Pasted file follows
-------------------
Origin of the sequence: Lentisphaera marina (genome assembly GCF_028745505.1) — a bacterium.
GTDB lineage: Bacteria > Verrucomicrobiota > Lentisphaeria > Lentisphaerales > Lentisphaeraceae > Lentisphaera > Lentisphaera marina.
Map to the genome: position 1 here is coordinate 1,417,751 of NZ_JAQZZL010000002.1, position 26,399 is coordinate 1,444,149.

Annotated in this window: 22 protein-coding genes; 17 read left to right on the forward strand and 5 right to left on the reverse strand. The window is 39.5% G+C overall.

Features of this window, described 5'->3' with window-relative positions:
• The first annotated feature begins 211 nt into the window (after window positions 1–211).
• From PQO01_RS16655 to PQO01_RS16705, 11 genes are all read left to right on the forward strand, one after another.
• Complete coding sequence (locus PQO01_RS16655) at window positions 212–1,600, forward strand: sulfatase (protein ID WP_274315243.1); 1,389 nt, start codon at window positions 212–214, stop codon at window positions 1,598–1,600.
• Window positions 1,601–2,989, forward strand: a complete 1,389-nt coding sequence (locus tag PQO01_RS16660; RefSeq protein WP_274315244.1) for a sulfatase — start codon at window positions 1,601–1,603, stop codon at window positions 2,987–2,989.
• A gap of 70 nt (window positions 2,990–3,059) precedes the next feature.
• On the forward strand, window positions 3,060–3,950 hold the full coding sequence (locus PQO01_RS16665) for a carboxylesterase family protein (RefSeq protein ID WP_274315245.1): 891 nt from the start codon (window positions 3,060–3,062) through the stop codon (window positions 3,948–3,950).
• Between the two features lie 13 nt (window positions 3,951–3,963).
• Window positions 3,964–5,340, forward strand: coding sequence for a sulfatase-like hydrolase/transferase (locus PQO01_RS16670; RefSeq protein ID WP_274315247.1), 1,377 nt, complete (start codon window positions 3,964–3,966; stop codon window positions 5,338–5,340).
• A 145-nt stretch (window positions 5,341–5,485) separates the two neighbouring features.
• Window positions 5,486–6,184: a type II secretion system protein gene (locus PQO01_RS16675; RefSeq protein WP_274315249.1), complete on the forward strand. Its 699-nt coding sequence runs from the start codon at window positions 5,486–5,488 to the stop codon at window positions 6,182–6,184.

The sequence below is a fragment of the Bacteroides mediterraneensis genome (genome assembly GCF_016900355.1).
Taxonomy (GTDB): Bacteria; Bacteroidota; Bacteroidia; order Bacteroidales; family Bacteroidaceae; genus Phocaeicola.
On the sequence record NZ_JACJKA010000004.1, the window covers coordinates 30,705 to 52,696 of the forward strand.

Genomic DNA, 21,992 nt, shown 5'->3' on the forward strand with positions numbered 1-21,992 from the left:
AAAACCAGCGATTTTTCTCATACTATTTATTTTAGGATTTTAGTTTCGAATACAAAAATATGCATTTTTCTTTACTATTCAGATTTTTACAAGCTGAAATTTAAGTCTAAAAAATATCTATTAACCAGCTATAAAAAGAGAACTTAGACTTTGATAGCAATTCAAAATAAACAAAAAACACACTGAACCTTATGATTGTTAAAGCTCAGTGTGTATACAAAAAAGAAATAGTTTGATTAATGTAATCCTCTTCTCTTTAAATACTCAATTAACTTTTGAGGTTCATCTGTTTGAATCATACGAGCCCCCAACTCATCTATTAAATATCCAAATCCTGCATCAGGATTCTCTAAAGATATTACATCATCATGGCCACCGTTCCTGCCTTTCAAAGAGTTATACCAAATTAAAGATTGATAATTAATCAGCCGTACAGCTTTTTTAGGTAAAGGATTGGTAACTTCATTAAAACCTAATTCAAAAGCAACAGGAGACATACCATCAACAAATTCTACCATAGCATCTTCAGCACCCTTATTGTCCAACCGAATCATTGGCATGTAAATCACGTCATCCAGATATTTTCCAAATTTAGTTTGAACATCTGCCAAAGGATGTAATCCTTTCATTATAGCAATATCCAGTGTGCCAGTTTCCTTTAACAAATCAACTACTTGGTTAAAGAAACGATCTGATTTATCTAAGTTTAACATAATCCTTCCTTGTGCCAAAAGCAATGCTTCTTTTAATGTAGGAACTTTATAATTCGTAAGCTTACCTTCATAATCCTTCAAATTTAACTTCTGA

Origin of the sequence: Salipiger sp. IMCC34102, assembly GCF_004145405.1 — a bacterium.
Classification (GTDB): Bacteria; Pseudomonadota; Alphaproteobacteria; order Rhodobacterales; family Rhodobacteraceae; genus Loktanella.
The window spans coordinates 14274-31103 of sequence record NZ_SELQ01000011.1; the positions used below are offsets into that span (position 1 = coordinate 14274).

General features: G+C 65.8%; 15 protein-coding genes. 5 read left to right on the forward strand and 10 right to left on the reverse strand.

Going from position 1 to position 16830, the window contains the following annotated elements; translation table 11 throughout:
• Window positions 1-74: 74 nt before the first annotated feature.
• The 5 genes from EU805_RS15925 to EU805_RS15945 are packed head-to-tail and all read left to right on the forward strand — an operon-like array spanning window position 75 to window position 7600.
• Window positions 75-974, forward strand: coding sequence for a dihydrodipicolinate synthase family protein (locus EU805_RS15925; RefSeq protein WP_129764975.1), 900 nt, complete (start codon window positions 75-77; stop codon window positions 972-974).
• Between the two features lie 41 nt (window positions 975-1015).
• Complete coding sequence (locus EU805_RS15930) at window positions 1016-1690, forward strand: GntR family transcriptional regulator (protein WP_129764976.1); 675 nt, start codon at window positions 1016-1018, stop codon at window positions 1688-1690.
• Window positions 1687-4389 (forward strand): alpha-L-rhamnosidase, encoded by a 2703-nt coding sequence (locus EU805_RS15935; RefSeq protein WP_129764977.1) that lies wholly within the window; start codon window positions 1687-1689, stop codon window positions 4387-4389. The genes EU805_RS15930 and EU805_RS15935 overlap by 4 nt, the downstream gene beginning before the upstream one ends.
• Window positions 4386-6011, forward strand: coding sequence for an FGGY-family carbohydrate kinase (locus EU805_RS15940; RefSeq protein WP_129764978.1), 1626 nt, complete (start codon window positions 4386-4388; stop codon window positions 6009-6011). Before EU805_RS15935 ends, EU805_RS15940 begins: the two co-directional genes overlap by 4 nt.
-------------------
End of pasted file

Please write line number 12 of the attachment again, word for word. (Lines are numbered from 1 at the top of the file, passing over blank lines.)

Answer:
• Between the two features lie 13 nt (window positions 3,951–3,963).